Photo by David Landis
Rabbi Pesach Ackerman in Anshei Meseritz’s downstairs sanctuary.
needs condo units
on top, rabbi says
By Lesley Sussman
Rabbi Pesach Ackerman, 81, sat behind his small, cluttered desk in a corner of the sanctuary and his face lit up as he talked about the time when he first stepped foot into the historic Congregation Anshei Meseritz synagogue, at 415 E. Sixth St., which is celebrating its 100th anniversary.
“I was living a few blocks away in Village View and this synagogue was closer to me than any of the other synagogues in the area,” he recalled. “So I started coming here to pray. Then I left for Florida because I was hired out there to be a rabbi. When I came back, I returned to the Meseritz and became an active member of the congregation.”
The rabbi said he fell in love with the old synagogue from the moment he first stepped foot in it.
“There was such a feeling of holiness about it,” he recalled. “It was love at first sight. It was also small and it didn’t have any money. Dues were next to nothing. I often wondered how it supported itself.”
He recalled that in those days religious services at the synagogue were much better attended than they are today. Both the smaller downstairs sanctuary where he was sitting and a larger, upper-level one were in constant use, he remembered. Today, the upper sanctuary is used only on the Jewish high holidays.
Ackerman eventually went on to become the rabbi of the synagogue while at the same time raising a new family. It was not a job, he chuckled, that ever promised to make him a wealthy man. And 40 years later, that’s still the case.
“I’m ashamed to mention how much I got paid back then,” he said. “A newsboy got more money than I did — and still does. But it was a labor of love — a real, true love to help keep Judaism alive. And after all these years, it still is.”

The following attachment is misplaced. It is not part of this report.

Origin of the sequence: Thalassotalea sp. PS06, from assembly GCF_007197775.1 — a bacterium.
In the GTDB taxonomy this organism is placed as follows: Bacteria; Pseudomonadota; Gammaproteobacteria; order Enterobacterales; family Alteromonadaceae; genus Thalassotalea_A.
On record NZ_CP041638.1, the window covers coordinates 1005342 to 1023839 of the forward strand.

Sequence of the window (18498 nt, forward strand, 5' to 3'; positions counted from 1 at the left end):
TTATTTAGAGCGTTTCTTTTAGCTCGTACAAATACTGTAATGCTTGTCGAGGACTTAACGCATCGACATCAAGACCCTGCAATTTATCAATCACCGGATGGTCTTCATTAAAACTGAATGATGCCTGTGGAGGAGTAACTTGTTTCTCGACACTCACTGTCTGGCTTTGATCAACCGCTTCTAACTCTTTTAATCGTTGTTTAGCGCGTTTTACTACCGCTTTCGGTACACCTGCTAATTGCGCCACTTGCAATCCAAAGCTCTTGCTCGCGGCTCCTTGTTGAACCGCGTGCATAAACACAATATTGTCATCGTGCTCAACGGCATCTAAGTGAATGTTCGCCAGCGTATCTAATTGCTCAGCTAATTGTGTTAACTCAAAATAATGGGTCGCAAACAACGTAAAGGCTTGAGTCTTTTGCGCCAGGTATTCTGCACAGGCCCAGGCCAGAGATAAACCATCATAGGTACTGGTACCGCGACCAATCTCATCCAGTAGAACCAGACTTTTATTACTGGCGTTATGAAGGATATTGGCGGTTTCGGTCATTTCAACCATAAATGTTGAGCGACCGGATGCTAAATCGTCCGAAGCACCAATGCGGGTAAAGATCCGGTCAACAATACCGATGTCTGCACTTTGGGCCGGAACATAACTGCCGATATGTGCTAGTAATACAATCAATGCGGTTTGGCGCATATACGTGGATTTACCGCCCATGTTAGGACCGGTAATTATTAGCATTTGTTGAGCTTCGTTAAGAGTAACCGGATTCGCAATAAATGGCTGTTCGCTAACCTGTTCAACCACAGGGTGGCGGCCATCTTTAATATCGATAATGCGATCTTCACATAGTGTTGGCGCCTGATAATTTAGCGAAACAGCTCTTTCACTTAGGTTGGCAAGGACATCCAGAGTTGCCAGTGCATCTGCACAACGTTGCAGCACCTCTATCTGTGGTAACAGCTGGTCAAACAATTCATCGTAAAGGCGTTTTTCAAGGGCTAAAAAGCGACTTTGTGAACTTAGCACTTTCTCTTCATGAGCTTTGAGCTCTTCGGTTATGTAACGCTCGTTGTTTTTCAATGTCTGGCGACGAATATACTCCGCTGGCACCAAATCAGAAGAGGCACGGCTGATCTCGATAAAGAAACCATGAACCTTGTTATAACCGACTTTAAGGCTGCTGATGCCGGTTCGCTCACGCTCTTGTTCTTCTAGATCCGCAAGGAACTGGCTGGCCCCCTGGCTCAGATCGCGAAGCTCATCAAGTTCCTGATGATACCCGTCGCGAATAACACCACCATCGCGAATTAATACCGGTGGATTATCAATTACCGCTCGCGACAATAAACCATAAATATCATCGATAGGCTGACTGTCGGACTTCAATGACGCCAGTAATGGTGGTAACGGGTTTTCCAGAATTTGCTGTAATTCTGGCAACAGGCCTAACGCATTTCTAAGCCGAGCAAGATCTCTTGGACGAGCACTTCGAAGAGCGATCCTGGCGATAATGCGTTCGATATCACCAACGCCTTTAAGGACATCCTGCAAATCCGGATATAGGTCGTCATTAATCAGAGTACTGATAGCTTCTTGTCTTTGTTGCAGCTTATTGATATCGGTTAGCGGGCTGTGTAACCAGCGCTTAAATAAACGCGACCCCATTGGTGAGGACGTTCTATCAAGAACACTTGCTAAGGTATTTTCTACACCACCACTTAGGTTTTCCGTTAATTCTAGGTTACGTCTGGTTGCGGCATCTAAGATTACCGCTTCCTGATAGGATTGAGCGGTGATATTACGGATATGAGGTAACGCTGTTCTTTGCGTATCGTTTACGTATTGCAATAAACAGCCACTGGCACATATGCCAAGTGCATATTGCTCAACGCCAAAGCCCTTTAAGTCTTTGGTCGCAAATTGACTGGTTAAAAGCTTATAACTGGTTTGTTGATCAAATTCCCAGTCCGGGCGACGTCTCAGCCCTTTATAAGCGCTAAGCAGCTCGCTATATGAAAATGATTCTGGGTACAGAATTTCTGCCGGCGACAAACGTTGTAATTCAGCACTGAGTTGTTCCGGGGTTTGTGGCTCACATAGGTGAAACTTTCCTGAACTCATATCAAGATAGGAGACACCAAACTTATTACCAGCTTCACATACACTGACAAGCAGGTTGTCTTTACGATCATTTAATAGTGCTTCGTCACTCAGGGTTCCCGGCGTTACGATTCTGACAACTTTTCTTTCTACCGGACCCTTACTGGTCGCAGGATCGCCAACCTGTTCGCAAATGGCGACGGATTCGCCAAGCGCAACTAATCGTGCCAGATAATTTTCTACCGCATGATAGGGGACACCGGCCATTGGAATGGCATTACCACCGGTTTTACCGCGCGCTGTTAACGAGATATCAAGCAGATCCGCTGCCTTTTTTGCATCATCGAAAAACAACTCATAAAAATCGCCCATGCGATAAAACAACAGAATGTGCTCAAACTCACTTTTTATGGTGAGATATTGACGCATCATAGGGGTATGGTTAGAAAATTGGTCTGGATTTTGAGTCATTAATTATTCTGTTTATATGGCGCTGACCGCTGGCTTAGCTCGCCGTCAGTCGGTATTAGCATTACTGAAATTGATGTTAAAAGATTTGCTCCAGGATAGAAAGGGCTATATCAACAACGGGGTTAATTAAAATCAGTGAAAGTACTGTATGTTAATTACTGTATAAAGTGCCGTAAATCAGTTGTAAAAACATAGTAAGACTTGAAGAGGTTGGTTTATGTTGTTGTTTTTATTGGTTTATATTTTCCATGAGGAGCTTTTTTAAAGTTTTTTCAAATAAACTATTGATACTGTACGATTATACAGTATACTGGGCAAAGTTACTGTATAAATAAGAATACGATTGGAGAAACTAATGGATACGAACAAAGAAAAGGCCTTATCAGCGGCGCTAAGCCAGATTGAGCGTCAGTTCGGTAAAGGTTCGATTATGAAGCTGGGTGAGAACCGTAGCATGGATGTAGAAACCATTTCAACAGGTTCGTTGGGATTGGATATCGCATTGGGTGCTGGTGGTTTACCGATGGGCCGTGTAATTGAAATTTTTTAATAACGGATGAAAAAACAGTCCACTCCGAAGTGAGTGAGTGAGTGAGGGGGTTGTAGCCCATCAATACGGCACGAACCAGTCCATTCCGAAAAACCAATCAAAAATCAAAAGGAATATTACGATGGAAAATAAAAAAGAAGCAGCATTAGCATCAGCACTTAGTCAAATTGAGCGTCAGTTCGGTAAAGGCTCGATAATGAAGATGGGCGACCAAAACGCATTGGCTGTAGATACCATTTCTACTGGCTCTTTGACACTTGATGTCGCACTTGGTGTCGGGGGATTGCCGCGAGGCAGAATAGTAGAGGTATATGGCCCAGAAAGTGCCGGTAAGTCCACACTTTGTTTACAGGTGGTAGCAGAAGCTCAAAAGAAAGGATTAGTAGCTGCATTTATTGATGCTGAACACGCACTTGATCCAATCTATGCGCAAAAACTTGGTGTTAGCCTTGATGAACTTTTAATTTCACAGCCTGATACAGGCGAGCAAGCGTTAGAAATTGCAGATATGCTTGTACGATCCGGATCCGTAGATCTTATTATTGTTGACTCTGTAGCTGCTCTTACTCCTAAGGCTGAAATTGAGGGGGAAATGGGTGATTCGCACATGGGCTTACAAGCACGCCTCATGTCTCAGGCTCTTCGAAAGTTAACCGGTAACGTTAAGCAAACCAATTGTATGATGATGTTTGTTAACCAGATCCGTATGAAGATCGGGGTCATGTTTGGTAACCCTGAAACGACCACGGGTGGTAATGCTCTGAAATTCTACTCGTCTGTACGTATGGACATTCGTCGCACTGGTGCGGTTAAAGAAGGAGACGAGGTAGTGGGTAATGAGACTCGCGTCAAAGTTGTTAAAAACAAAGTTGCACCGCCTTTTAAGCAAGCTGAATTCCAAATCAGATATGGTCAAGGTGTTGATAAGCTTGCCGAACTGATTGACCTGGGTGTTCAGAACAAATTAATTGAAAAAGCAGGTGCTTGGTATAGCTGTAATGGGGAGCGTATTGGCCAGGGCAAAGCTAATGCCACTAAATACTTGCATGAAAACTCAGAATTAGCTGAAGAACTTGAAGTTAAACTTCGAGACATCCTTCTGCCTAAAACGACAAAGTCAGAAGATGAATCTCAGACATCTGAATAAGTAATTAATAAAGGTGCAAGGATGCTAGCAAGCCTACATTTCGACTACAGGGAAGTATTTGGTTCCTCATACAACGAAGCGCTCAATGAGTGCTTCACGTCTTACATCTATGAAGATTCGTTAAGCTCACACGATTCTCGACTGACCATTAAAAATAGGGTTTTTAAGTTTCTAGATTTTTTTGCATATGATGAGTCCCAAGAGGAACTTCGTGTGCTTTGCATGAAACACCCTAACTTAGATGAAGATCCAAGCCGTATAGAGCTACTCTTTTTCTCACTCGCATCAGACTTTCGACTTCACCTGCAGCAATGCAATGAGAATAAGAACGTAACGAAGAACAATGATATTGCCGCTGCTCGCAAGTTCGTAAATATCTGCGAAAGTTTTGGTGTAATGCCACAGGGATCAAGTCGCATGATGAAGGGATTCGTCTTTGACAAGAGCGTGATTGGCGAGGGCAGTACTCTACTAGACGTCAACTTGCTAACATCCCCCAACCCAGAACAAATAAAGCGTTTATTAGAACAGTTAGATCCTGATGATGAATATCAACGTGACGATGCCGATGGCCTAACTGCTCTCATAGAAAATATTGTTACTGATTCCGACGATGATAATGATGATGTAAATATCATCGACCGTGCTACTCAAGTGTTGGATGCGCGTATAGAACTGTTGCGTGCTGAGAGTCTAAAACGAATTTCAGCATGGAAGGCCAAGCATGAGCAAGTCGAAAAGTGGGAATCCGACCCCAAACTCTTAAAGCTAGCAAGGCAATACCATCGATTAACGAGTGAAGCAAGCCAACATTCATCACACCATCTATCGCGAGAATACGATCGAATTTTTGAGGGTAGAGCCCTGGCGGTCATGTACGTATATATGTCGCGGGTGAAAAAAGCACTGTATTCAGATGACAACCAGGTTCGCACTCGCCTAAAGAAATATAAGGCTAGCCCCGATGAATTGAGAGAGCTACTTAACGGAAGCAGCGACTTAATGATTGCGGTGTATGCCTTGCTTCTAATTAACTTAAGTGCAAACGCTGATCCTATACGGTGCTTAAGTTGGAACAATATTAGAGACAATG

A Lower East Side resident for more than 55 years, Ackerman said synagogue attendance at Meseritz had fallen dramatically over the years that he’s been the rabbi because people either moved out of the neighborhood or died.
“At one time, we had a lot of observant Jews living around here and in Village View,” he explained. “Sometimes our morning services had as many as 20 people attending, and we had 40 or 50 people on a Friday night and Sabbath morning. We also sometimes had three shifts in our Sukkah for the Succoth holiday. But now… .”
The decline in attendance, however, has not dampened his desire to keep the synagogue going. Looking toward the future, the rabbi said he would like to see the synagogue “rebuilt” because the building is slowly deteriorating.
“It just turned 100 and I want it to celebrate 200 years and more,” he said.
The rabbi added that he is well aware of an effort by preservationist groups, such as the Greenwich Village Society for Historical Preservation, to designate the building as a landmark, but said he is staunchly opposed to such a move.
“I don’t want landmark status — and neither does my board or most of my congregation,” he asserted. “We don’t want to turn this into some kind of lifeless museum. We want it to be a living and active synagogue — a holy place — and that means growth and making some changes.
“If it doesn’t grow, then you won’t have people praying here anymore,” he added. “It’ll die out and all you’ll have is tour buses pulling up to the front door looking at the architecture. I want to attract more neighborhood people who are interested in Judaism and prayer — not tourists,” he said. “That’s what’s most important and that’s what — God willing — is going to happen here. Landmark status would tie our hands.”
The rabbi said he is certainly not insensitive to the historic value of his synagogue, and promised that any changes made would pay homage to its past.
“For me, keeping the integrity of the synagogue is the main thing,” he stated. “But, at the same time, I also want us to grow.”
One plan for the financially strapped synagogue is to build two additional stories on top of it for condominiums, the rabbi said.
“We have the air rights and this would guarantee a steady monthly income for the synagogue for years to come,” he said. “This much-needed income could be used for much-needed repairs and upkeep.”
Although the synagogue often struggles for a minyan — the minimum of 10 men required by Jewish law for a service to be held — he nonetheless sees signs of a resurgence of interest in Judaism among young Jews in the East Village.
“I think it’s coming back,” he said. “I keep meeting more and more young people who want to know more about their faith. That’s one of the reasons why I want to make sure this remains an active synagogue — not a museum. In this type of synagogue everyone feels welcome, even those who have not attended services for many years.”
Congregation Anshei Meseritz was built in 1910 as a residential dwelling and later converted to a synagogue. Its historical significance is that it is the Lower East Side’s last operating, neoclassical “tenement synagogue.” In the late 19th and early 20th centuries the areas now known as the East Village and Lower East Side were dotted with synagogues of this kind.